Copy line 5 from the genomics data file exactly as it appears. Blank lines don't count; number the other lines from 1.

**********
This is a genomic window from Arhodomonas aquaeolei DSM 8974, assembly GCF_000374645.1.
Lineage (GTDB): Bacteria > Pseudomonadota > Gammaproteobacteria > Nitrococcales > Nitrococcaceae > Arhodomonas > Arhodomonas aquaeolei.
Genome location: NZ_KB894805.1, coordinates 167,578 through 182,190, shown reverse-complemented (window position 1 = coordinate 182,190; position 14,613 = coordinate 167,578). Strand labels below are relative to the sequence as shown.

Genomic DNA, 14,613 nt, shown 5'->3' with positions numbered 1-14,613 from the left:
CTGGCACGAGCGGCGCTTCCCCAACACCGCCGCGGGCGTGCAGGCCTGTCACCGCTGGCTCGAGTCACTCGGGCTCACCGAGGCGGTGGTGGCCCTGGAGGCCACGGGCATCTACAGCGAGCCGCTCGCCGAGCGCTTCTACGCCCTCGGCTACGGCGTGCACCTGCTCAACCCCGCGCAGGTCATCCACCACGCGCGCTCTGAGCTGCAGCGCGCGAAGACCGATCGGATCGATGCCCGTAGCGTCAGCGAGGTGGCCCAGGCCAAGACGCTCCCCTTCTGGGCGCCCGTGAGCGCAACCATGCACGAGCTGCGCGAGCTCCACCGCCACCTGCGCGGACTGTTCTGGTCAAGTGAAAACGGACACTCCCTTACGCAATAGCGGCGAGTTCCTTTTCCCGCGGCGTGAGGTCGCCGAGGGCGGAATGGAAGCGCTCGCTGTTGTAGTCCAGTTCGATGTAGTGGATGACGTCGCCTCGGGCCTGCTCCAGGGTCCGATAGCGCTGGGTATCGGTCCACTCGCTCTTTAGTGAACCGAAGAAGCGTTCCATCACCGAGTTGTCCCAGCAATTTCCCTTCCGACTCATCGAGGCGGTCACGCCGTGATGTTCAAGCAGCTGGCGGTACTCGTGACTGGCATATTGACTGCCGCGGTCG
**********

CTGGCACGAGCGGCGCTTCCCCAACACCGCCGCGGGCGTGCAGGCCTGTCACCGCTGGCTCGAGTCACTCGGGCTCACCGAGGCGGTGGTGGCCCTGGAGGCCACGGGCATCTACAGCGAGCCGCTCGCCGAGCGCTTCTACGCCCTCGGCTACGGCGTGCACCTGCTCAACCCCGCGCAGGTCATCCACCACGCGCGCTCTGAGCTGCAGCGCGCGAAGACCGATCGGATCGATGCCCGTAGCGTCAGCGAGGTGGCCCAGGCCAAGACGCTCCCCTTCTGGGCGCCCGTGAGCGCAACCATGCACGAGCTGCGCGAGCTCCACCGCCACCTGCGCGGACTGTTCTGGTCAAGTGAAAACGGACACTCCCTTACGCAATAGCGGCGAGTTCCTTTTCCCGCGGCGTGAGGTCGCCGAGGGCGGAATGGAAGCGCTCGCTGTTGTAGTCCAGTTCGATGTAGTGGATGACGTCGCCTCGGGCCTGCTCCAGGGTCCGATAGCGCTGGGTATCGGTCCACTCGCTCTTTAGTGAACCGAAGAAGCGTTCCATCACCGAGTTGTCCCAGCAATTTCCCTTCCGACTCATCGAGGCGGTCACGCCGTGATGTTCAAGCAGCTGGCGGTACTCGTGACTGGCATATTGACTGCCGCGGTCG